Heads up, this article has *spoilers* about the movie Hanna.
Joe Wright’s new film, Hanna, staring Saoirse Ronan is being hailed as the anti-Sucker Punch for its portrayal of a rich, rounded, and compelling female lead. Hanna is a young woman in her late teens (her age is indeterminate) who can beat you up, break your neck, and shoot you down six ways from Sunday. Why is she able to do that? Well, that right there is an interesting question. You see, Hanna was genetically engineered to have “high intelligence, muscle mass, and no pity.” But here’s the rub: she was also raised to be a trained assassin.
So who is to credit (or perhaps, to blame) for Hanna’s ability to crush faces with naught but her hands and an emotionless grimace? Is it her genes or her training?
The film ostensibly portrays Hanna as a naive heroine striving against her draconian and demonic “mother” figure, Marissa Wiegler, with the help of her noble father, Erik Heller. But I submit that is not the case: I believe the “teaching” and “nurture” Heller gives to Hanna makes him as much a monster as Wiegler. Hanna’s battle is to be a good human being against a perfect storm of nature and nurture designed to make her a heartless killer. Read More
In a few years’ time, recharging your handheld PC may be as easy as just slipping it into your back pocket. That is, as long as you don’t mind having a virus cocktail woven into your pair of slacks. Yes, the humble virus–that tiny protein-coated bag of genetic material that we more commonly associate with global pandemics–could replace graphite and lithium iron phosphate as the material of choice with which to build the next generation of customizable, high-powered, lithium-ion batteries.
Despite what you may think, this isn’t actually such an unusual pairing. By virtue of their simple design (most only contain enough genes to encode a few dozen proteins) and infinite capacity for manipulation, viruses have become the favored go-to tool for scientists seeking to explore cellular systems and tinker with their underlying components. Gene therapists have been infecting bacterial, plant, and animal cells with viruses for years in order to shuttle in new genes and repair malfunctioning ones. In one recent application, a team of researchers led by University of Pennsylvania ophthalmologist Arthur Cideciyan restored sight to two blind individuals by injecting a virus equipped with a retinal gene into their eyes. Read More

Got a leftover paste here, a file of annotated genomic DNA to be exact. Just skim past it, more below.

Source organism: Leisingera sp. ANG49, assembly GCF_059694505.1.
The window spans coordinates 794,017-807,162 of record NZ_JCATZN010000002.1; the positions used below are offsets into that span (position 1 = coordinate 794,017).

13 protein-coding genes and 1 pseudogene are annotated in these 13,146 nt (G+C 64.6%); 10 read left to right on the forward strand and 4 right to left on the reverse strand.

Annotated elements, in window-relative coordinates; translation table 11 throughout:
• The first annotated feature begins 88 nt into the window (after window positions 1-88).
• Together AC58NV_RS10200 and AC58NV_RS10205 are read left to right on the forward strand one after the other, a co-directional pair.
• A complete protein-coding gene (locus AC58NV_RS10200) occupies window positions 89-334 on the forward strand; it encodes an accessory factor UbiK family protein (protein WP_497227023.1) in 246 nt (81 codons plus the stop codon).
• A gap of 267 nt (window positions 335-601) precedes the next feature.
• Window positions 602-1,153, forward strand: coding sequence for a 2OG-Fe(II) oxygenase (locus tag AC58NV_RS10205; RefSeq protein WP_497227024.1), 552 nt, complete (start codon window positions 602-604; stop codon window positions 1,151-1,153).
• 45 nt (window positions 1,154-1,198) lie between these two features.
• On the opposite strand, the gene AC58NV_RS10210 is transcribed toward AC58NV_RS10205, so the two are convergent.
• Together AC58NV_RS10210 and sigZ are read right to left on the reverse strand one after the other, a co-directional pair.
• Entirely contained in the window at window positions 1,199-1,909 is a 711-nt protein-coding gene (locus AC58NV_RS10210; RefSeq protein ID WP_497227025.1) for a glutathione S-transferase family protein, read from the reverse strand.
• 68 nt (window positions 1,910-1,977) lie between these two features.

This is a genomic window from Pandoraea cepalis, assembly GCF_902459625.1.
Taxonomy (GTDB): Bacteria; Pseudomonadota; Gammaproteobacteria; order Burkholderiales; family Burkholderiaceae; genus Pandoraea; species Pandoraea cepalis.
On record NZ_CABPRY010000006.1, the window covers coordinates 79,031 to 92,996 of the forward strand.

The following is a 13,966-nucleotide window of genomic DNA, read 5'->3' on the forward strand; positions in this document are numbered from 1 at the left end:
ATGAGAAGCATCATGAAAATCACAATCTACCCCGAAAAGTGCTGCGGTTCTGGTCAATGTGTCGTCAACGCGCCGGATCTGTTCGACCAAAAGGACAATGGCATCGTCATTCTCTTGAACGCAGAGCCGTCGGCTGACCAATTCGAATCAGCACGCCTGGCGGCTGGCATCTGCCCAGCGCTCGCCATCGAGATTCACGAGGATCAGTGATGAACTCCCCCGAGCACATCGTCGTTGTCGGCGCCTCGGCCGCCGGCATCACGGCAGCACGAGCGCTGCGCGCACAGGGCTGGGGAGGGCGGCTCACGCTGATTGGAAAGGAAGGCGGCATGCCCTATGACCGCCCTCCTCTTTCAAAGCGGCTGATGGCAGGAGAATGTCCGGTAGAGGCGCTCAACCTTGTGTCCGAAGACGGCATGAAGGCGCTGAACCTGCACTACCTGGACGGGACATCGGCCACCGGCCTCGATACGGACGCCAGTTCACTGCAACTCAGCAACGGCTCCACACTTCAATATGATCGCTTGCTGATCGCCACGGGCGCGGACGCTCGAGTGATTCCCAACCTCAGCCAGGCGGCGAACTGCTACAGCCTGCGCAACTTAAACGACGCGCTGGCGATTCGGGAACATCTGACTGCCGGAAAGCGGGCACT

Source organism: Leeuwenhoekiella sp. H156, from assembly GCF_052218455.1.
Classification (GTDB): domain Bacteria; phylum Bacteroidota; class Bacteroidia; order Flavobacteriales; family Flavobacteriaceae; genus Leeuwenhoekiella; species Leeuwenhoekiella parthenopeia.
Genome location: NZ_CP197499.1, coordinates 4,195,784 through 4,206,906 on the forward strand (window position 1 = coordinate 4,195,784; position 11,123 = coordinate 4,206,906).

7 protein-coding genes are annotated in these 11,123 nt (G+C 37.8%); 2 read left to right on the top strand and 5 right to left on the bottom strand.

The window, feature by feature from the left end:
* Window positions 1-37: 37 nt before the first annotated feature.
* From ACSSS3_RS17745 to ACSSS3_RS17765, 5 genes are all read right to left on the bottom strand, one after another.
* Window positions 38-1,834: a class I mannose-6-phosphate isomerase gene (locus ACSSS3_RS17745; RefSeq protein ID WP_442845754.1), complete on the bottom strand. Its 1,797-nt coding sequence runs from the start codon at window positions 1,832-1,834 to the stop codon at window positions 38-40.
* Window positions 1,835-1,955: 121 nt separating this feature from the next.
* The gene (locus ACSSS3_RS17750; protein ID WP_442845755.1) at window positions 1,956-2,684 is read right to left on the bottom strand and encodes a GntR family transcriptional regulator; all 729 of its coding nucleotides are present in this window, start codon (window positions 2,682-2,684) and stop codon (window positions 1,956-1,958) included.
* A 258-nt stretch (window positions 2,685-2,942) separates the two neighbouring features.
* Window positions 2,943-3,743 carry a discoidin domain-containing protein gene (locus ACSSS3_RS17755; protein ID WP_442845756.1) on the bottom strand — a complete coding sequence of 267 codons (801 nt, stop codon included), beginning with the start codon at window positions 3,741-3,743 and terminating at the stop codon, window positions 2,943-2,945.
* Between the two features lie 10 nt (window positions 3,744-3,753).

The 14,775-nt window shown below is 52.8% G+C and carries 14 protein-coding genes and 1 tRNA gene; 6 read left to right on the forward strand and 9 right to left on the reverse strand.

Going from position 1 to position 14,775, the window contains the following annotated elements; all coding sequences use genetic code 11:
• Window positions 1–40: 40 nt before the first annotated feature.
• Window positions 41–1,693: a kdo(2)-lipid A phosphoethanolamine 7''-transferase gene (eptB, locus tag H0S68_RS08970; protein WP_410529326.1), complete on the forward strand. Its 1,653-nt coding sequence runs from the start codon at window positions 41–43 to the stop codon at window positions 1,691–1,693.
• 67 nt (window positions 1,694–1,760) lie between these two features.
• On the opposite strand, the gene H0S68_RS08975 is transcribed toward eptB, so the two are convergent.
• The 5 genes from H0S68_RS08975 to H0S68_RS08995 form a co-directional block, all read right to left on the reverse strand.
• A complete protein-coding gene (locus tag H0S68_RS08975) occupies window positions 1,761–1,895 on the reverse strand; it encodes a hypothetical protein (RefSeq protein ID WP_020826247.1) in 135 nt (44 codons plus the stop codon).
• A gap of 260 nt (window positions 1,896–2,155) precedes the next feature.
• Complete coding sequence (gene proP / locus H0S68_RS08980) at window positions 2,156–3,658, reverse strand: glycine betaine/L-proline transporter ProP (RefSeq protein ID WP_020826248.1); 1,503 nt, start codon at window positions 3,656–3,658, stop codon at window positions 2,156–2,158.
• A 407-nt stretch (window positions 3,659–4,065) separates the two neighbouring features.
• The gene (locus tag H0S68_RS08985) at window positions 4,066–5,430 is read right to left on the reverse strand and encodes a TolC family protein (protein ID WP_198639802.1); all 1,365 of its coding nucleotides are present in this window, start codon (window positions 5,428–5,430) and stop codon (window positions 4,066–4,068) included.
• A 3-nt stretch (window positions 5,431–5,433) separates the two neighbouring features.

“Would you take a magic pill to make yourself straight?” asked an audience member at a GLBT forum at Winona State University in Minnesota. The concept is not pure fantasy: scientists have flipped a genetic switch to make female mice homosexual and rogue pediatric endocrinologist, Maria New, has been giving mothers dexamethasone to prevent lesbian daughters. Pre-implantation genetic diagnostics, combined with in-vitro fertilization, is making it possible to select out genetic defects and disorders, and to select for desirable traits. The science of sexuality is driving us towards a future in which we may have the option to choose our child’s sexual orientation. This scenario poses a few questions:
On the last episode of Stargate Atlantis, several of the characters were accidentally infected with an unusual pathogen: one that reprograms their bodies to begin the first stage of the process used to construct a Wraith starship. Wraith starships are biomechanical, that is they are made from organic, semi-alive materials rather than built out of metal, rubber and other more familiar materials. In fact Wraith ships aren’t really built at all — as the episode demonstrates, they’re grown.
In the real world, we’re actually making progress on what could be the distant ancestor of this technology. At places like Brown University, MIT, and Berkeley researchers are working on synthetic biology: the goal is to reprogram the DNA of microbes so that they can be used to construct minature machines, or act as tiny computers to process information. (A special shout out to DISCOVER’s 2006 Scientist of the Year, Jay Keasling.) There is even a contest — The International Genetically Engineered Machine competition — hosted by MIT. Teams of students use a library of standard “parts” (genetic sequences that perform specific fuctions) known as BioBricks to make their creations. Winners of this year’s competition will be announced in November.